Parking is somewhat limited, so if you are coming in a group, share a car.  There's a lower parking lot in the main TransCanada recreation area near the water, which is relatively small, and an upper lot which has enough room for a fair number of cars.  The parking lots may fill up on busy summer weekends, usually between 1 - 2PM in the afternoon, so you might want to plan to come before or after that time.

How much does it cost?
It costs nothing to visit The Ledges.  You just have to come early enough to get in.

Clientele
A wide variety of people visit The Ledges - from young children to senior citizens.  There is a local crowd of "regulars", who are universally helpful, kind, and pleasant, and hang out mostly on the main group of rocks.  They may remind you of basking seals.  The swimming area is quite large, though, so if you are looking for more privacy, go up the shore further and you will likely find some.  Younger folks often congregate around the cliff with the rope swing.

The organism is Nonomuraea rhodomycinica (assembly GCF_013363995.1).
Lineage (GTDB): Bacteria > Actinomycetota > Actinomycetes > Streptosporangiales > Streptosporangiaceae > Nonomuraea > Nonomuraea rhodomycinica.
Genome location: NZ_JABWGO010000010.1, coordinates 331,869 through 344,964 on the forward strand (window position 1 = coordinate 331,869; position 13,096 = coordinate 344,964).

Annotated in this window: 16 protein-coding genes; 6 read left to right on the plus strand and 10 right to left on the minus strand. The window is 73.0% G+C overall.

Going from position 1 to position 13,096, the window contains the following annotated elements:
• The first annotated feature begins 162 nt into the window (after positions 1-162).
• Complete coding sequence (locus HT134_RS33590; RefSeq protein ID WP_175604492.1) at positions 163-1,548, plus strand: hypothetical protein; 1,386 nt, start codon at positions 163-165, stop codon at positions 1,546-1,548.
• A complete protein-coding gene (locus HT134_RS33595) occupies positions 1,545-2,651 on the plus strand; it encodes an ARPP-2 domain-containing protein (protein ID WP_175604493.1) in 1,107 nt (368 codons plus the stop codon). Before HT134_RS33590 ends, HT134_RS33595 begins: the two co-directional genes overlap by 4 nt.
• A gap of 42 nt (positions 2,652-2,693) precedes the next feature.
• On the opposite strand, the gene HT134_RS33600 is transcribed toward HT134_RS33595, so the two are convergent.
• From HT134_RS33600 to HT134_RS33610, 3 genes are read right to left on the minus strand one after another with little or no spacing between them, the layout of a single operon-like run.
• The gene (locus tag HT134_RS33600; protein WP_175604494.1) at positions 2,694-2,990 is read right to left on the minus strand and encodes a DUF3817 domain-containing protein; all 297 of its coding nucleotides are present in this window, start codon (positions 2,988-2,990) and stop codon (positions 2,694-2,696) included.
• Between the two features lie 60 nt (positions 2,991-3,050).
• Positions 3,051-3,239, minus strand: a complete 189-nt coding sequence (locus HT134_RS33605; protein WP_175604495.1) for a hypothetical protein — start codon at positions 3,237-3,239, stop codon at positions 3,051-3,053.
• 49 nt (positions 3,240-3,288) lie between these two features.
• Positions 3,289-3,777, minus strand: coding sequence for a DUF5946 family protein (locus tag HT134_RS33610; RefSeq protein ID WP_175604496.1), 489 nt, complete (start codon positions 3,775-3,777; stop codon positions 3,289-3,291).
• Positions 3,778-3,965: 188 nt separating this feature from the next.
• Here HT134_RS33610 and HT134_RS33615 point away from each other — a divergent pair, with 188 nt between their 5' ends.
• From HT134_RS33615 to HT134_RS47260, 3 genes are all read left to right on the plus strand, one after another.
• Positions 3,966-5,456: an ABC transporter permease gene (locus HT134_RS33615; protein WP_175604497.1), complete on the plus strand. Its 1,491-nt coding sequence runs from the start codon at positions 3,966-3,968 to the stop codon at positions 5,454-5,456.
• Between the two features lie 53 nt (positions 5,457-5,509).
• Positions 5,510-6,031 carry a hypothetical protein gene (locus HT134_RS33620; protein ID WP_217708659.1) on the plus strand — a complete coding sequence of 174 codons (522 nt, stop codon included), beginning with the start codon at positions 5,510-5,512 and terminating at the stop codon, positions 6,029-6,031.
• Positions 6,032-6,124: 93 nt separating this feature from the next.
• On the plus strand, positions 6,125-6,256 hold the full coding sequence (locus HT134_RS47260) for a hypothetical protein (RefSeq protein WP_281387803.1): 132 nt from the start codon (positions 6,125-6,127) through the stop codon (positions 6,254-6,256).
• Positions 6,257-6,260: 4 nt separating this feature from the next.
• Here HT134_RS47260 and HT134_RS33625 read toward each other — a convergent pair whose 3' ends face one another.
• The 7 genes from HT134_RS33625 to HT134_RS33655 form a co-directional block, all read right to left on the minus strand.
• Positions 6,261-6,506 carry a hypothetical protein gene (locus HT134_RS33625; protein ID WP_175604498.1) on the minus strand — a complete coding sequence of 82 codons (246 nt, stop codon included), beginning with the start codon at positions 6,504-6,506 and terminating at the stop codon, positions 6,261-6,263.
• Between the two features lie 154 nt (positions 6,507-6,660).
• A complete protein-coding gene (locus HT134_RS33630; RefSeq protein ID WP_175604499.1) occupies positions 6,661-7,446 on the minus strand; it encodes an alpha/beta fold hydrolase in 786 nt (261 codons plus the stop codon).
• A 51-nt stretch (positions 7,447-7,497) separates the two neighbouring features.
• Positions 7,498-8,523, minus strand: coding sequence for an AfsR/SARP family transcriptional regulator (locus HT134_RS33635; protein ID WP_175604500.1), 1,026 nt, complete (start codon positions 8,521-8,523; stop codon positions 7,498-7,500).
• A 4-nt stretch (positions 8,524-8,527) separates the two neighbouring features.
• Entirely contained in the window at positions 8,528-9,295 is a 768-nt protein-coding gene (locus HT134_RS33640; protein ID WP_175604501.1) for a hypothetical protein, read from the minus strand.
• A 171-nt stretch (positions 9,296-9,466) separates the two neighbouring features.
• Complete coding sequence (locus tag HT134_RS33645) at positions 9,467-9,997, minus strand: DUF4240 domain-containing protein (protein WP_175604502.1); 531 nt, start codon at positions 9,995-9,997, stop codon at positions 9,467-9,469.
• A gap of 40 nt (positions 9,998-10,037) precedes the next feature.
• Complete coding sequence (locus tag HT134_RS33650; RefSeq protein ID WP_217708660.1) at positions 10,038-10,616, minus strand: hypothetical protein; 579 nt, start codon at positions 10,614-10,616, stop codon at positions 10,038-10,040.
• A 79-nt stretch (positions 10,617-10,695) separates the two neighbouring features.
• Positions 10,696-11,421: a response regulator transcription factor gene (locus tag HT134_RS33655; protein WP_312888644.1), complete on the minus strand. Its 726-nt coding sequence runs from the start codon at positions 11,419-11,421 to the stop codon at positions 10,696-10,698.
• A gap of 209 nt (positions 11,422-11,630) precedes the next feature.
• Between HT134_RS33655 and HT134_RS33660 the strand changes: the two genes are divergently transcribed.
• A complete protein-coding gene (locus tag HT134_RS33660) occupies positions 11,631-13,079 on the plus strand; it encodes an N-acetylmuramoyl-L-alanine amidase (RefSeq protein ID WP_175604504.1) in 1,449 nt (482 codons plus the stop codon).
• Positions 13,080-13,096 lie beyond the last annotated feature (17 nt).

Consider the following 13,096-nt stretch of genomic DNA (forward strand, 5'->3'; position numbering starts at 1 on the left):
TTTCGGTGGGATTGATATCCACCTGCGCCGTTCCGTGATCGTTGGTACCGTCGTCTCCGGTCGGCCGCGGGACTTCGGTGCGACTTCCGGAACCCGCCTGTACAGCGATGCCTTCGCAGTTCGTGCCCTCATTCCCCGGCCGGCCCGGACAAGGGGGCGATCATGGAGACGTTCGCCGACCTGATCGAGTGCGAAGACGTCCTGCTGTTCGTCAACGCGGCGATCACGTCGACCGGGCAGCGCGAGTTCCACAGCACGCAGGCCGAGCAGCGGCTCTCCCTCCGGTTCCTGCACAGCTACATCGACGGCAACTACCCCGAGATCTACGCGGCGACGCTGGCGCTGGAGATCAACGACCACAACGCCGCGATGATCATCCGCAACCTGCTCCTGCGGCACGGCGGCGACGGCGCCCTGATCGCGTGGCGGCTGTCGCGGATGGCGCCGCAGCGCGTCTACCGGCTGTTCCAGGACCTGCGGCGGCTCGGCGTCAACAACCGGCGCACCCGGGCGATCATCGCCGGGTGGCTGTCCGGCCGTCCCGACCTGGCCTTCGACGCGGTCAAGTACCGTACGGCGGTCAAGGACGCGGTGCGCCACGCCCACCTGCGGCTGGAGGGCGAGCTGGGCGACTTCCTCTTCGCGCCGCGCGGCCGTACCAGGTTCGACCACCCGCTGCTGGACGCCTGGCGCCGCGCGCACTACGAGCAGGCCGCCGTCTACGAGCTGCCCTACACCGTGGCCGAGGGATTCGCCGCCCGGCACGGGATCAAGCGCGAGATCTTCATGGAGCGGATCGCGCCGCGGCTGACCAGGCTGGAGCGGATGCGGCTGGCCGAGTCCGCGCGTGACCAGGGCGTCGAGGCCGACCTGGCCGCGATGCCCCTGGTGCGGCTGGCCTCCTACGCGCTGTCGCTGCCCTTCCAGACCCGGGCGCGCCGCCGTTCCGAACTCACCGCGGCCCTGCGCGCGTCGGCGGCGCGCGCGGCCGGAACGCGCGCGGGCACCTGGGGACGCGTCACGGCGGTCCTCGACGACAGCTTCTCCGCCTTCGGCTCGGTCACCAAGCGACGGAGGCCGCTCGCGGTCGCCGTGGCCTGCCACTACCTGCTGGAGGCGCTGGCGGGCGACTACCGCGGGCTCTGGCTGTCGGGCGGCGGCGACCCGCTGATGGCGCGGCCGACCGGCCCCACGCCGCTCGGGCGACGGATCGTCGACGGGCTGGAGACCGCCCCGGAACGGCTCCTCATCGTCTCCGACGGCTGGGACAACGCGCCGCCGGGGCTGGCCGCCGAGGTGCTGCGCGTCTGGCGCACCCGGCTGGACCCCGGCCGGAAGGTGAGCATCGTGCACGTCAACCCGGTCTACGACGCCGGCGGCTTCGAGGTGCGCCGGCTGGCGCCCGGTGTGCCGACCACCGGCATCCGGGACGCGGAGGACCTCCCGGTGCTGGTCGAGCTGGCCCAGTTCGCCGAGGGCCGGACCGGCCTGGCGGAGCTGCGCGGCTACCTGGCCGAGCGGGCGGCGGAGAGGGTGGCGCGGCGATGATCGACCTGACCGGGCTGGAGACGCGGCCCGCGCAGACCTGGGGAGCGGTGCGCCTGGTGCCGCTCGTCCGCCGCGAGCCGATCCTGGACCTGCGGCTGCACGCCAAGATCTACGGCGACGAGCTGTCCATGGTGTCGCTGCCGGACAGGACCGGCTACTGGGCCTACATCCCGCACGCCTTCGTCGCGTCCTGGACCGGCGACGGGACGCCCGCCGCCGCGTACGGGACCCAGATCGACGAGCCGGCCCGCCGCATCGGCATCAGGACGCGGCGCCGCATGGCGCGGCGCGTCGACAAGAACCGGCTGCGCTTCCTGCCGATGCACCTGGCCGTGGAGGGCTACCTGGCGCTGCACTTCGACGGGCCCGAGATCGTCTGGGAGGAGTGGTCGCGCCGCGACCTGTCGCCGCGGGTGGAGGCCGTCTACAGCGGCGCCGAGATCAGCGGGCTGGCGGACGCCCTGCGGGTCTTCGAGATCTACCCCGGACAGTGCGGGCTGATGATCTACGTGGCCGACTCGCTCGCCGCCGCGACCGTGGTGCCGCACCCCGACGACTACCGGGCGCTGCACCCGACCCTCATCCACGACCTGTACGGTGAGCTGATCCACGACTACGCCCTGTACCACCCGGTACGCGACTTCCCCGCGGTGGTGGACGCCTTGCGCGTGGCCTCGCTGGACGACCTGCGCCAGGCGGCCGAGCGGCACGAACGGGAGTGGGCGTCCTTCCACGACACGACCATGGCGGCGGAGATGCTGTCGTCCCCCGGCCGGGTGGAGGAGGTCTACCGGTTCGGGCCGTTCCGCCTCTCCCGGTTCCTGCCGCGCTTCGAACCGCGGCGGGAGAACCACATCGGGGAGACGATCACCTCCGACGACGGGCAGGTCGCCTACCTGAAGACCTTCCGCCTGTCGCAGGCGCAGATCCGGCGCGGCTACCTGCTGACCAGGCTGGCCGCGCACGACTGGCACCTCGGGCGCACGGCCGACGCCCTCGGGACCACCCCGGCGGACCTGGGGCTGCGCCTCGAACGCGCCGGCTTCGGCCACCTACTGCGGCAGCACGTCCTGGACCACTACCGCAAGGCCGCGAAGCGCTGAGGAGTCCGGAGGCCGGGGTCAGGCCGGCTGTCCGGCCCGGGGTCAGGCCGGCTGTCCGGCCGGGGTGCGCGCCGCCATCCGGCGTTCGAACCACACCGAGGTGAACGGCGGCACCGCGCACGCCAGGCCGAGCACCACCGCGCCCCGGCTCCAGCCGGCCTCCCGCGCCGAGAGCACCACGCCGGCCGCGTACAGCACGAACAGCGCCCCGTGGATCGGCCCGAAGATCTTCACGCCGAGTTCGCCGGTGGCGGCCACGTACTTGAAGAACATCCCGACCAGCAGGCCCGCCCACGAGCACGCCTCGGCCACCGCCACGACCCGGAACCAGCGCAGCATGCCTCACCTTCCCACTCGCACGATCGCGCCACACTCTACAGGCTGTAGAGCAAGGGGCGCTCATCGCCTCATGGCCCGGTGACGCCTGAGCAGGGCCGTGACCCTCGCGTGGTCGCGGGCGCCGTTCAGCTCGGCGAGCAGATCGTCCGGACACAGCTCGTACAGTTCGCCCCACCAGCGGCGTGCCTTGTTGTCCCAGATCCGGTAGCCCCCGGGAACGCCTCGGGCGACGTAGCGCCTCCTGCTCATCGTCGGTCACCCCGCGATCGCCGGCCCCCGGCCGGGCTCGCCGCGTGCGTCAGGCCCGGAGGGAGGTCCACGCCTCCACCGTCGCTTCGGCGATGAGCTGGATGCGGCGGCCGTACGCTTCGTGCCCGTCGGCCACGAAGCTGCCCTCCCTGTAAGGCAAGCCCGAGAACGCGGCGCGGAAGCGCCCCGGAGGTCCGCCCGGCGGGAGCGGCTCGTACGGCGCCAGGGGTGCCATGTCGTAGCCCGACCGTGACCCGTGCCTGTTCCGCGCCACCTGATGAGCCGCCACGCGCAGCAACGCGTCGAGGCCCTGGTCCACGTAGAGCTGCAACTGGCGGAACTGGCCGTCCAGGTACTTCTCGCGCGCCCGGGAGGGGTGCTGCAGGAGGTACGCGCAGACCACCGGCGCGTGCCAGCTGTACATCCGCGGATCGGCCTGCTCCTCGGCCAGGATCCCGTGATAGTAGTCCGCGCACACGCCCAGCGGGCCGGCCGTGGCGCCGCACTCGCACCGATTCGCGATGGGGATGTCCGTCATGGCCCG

Facilities
In the main (clothing required) part of the TransCanada recreation area, there are porta-potties and cookout centers.  We have none of these things at The Ledges; if you need them, you'll have to dress and walk out.  In addition, you should be prepared to take all trash back with you.

What should I bring?
I tend towards a minimalist approach, and bring mostly just myself.  But some folks bring chairs, beer cooler, sandwiches, and barbeque grills.  For people going the first time without clothes, sunscreen is a must.  If you plan to be there a while, bringing some water is also a good idea.

History
The Ledges has been around for a long time.  Whitingham Reservoir was constructed in 1926, damming the Deerfield River for recreation and power generation.  As a clothing-optional swimming spot, it's been popular since at least the mid-1960s.

The Law
Nudity is legal in the State of Vermont.  However, lewd and lascivious behavior is not.  The take-away: if you're feeling frisky, rent a room.

It's also a good idea to remember that The Ledges remains open due to the good will of the Town of Wilmington.  So please, don't cause a ruckus.  Get dressed before you return to the main NEPCO area, and please don't drink to excess or be rude to people.

Cameras

The internet is a wonderful medium.  Unfortunately, it can be used for evil as well as good.  At The Ledges, taking pictures is frowned upon, unless you explicitly get the permission of the photo subjects.  People who are caught taking pictures without such permission may discover that water and cameras do not mix very well.